A Plano, Texas woman who suffered a miscarriage and developed potentially life-threatening blood clots after using the Ortho Evra birth control patch has filed a federal lawsuit against drug manufacturing giant Johnson & Johnson in
According to an article on PR Newswire, Elizabeth Barroso, now 24, began experiencing chest pains and difficulty breathing after using Ortho Evra(R) for only three weeks in 2004. She spent eight days in the hospital, where doctors treated her for blood clots in her lungs. Ms. Barroso had no prior history of such problems.
After being released, Ms. Barroso was prescribed blood-thinning medication for 10 months. She became pregnant in October 2004, but later suffered a miscarriage. When she later became pregnant in 2005, Ms. Barroso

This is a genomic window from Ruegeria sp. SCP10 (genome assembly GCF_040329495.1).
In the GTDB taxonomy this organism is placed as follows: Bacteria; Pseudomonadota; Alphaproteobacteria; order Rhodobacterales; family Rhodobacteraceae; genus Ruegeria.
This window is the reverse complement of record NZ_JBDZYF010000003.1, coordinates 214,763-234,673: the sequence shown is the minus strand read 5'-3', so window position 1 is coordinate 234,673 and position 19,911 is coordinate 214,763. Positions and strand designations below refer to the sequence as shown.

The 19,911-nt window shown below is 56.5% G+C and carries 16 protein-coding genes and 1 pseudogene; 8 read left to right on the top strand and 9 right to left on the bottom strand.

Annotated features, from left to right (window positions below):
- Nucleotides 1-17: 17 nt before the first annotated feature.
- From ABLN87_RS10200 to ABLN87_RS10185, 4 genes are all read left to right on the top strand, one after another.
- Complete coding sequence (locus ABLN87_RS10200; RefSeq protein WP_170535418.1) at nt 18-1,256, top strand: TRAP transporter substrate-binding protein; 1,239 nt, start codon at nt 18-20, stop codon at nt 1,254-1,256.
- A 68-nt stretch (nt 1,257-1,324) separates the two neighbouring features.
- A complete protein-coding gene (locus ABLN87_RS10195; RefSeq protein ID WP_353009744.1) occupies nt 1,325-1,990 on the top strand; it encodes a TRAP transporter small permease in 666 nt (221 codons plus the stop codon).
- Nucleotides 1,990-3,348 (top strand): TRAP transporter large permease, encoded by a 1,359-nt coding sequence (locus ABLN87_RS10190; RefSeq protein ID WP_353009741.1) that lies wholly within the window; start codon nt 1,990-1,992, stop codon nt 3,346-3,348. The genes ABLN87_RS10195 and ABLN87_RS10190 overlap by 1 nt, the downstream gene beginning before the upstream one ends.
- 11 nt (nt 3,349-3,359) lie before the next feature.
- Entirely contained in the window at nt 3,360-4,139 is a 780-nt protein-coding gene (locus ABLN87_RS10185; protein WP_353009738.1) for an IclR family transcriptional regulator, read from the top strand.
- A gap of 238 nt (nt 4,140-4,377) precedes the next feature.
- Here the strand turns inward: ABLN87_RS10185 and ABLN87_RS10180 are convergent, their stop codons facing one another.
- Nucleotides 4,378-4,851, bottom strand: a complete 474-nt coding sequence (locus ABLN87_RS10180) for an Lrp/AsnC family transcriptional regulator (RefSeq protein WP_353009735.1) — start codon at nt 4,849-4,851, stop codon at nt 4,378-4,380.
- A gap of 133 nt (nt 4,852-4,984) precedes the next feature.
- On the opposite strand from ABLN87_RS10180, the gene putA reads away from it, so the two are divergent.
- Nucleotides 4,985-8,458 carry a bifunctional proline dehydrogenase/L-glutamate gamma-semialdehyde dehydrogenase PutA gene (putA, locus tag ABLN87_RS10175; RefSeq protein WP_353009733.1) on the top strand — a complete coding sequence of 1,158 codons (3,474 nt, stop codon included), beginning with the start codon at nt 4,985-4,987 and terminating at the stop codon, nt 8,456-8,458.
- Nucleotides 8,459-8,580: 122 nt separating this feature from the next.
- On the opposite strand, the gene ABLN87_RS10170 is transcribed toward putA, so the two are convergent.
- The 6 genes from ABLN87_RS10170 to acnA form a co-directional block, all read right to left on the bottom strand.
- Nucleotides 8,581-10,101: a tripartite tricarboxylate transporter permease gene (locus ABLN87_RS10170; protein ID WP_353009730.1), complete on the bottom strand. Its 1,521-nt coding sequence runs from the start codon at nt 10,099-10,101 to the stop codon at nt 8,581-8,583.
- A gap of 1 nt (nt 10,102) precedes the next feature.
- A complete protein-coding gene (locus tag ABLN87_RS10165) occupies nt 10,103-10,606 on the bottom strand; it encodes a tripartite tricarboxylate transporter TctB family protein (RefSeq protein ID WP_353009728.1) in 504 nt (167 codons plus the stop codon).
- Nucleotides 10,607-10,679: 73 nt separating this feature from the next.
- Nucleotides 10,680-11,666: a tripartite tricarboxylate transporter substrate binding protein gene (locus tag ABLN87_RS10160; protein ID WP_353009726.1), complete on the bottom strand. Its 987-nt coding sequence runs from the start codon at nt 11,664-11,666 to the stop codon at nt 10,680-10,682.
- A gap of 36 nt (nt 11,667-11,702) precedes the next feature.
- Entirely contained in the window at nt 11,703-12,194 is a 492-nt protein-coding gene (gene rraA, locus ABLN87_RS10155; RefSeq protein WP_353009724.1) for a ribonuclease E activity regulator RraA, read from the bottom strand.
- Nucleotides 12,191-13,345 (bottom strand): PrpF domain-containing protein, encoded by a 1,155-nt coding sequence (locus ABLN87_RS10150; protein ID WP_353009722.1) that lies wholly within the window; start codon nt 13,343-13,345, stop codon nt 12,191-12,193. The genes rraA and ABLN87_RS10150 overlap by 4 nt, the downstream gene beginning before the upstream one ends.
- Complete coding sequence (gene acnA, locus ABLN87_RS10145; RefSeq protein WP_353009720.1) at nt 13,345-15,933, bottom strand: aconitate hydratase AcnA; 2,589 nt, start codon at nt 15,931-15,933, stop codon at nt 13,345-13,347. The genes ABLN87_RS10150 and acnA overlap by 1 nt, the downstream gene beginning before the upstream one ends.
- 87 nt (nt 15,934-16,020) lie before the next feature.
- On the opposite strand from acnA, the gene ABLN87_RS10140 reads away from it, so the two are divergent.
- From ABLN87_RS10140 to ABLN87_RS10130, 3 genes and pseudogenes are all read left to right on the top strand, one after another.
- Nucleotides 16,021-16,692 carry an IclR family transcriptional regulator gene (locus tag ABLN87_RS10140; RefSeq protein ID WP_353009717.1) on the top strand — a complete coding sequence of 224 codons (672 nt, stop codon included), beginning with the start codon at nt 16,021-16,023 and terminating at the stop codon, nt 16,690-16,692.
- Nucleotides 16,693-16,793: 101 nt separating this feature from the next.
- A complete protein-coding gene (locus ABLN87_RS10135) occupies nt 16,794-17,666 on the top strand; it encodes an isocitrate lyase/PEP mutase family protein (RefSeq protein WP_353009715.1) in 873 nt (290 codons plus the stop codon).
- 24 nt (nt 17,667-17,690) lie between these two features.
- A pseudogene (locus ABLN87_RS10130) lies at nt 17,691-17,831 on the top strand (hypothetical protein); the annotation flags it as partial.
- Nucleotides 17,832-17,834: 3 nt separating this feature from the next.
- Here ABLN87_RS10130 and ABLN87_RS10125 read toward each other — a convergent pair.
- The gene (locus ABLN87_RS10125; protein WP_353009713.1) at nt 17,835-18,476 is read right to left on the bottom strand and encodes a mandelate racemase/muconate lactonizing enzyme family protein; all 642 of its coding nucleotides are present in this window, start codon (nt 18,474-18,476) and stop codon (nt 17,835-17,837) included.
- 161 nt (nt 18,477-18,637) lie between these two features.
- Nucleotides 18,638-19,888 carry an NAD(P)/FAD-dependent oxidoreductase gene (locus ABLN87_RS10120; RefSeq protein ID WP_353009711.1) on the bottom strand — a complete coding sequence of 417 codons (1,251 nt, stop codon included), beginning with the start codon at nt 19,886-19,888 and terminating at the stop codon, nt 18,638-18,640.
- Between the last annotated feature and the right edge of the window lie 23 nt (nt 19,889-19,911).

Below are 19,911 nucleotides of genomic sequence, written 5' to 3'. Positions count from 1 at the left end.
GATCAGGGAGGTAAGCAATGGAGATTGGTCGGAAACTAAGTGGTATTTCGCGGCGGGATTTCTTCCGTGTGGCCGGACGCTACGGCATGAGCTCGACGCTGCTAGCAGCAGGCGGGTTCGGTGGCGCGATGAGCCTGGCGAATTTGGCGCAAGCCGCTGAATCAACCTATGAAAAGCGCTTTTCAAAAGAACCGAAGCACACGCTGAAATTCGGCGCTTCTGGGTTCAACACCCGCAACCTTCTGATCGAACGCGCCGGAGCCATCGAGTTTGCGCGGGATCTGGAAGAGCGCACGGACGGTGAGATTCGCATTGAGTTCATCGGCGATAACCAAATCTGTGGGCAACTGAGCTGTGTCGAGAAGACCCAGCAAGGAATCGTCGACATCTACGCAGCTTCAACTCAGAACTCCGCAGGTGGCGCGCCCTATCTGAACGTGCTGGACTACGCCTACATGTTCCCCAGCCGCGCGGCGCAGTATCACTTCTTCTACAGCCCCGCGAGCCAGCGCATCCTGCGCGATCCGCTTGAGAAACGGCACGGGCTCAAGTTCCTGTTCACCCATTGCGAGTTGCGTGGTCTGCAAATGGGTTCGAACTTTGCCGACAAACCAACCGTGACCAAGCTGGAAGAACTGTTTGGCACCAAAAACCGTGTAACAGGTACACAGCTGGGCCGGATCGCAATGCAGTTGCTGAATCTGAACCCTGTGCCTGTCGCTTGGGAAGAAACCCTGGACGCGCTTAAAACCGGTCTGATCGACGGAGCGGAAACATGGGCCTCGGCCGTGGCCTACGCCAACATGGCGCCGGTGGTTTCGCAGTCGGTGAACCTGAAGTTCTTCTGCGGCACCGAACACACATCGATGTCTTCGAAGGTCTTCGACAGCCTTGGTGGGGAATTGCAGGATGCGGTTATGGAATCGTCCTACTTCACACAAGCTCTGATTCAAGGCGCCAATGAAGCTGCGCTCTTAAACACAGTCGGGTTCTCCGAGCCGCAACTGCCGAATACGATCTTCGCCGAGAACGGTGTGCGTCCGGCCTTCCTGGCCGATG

was forced to endure daily self-injections of blood thinners to prevent another miscarriage. Due to her injuries from Ortho Evra(R), all of Ms. Barroso’s future pregnancies will carry a risk of miscarriage and will require similar treatment, according to the lawsuit.
The case is the latest of many against Johnson & Johnson, which earlier this year settled other cases involving Ortho Evra(R) and the development of blood clots.
The complaint filed in U.S. District Court in the Eastern District of Texas, Marshall Division, says the package insert that came with Ortho Evra(R) was misleading and in direct conflict with Johnson & Johnson’s own
data. The insert suggests the risk of blood clots among Ortho Evra(R) users is equivalent to that of women using oral contraceptives. However, from April 2002 to December 2004, the company logged 27,974 adverse events among Ortho Evra(R) users. During that same time period, Johnson & Johnson noted only 5,571 adverse events for one of its oral contraceptives, even though it was used three times more than Ortho Evra(R).